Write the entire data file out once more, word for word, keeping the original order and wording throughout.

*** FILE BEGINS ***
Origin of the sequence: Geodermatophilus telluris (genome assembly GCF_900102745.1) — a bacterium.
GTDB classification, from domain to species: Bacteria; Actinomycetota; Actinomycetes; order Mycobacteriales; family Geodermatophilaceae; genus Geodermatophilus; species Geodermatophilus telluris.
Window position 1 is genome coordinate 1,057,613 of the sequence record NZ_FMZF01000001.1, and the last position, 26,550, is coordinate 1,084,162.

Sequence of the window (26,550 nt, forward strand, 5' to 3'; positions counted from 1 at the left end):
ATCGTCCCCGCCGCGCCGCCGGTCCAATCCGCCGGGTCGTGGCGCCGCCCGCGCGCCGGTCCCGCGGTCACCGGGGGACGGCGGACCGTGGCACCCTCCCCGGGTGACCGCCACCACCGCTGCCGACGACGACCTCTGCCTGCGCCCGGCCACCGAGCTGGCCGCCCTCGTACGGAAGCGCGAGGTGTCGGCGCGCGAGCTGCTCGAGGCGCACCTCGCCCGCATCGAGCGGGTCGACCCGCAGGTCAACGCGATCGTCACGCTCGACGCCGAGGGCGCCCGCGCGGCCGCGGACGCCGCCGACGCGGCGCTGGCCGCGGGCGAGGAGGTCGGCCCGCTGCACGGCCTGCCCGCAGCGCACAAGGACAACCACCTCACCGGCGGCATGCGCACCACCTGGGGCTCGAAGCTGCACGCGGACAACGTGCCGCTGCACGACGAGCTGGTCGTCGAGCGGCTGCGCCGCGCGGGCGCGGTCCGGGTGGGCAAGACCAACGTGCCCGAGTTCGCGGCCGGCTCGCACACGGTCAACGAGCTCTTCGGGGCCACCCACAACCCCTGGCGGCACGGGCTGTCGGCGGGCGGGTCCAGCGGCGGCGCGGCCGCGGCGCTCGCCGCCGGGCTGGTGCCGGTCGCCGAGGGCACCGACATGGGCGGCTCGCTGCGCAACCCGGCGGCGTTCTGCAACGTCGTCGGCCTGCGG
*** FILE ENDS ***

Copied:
Origin of the sequence: Geodermatophilus telluris (genome assembly GCF_900102745.1) — a bacterium.
GTDB classification, from domain to species: Bacteria; Actinomycetota; Actinomycetes; order Mycobacteriales; family Geodermatophilaceae; genus Geodermatophilus; species Geodermatophilus telluris.
Window position 1 is genome coordinate 1,057,613 of the sequence record NZ_FMZF01000001.1, and the last position, 26,550, is coordinate 1,084,162.

Sequence of the window (26,550 nt, forward strand, 5' to 3'; positions counted from 1 at the left end):
ATCGTCCCCGCCGCGCCGCCGGTCCAATCCGCCGGGTCGTGGCGCCGCCCGCGCGCCGGTCCCGCGGTCACCGGGGGACGGCGGACCGTGGCACCCTCCCCGGGTGACCGCCACCACCGCTGCCGACGACGACCTCTGCCTGCGCCCGGCCACCGAGCTGGCCGCCCTCGTACGGAAGCGCGAGGTGTCGGCGCGCGAGCTGCTCGAGGCGCACCTCGCCCGCATCGAGCGGGTCGACCCGCAGGTCAACGCGATCGTCACGCTCGACGCCGAGGGCGCCCGCGCGGCCGCGGACGCCGCCGACGCGGCGCTGGCCGCGGGCGAGGAGGTCGGCCCGCTGCACGGCCTGCCCGCAGCGCACAAGGACAACCACCTCACCGGCGGCATGCGCACCACCTGGGGCTCGAAGCTGCACGCGGACAACGTGCCGCTGCACGACGAGCTGGTCGTCGAGCGGCTGCGCCGCGCGGGCGCGGTCCGGGTGGGCAAGACCAACGTGCCCGAGTTCGCGGCCGGCTCGCACACGGTCAACGAGCTCTTCGGGGCCACCCACAACCCCTGGCGGCACGGGCTGTCGGCGGGCGGGTCCAGCGGCGGCGCGGCCGCGGCGCTCGCCGCCGGGCTGGTGCCGGTCGCCGAGGGCACCGACATGGGCGGCTCGCTGCGCAACCCGGCGGCGTTCTGCAACGTCGTCGGCCTGCGG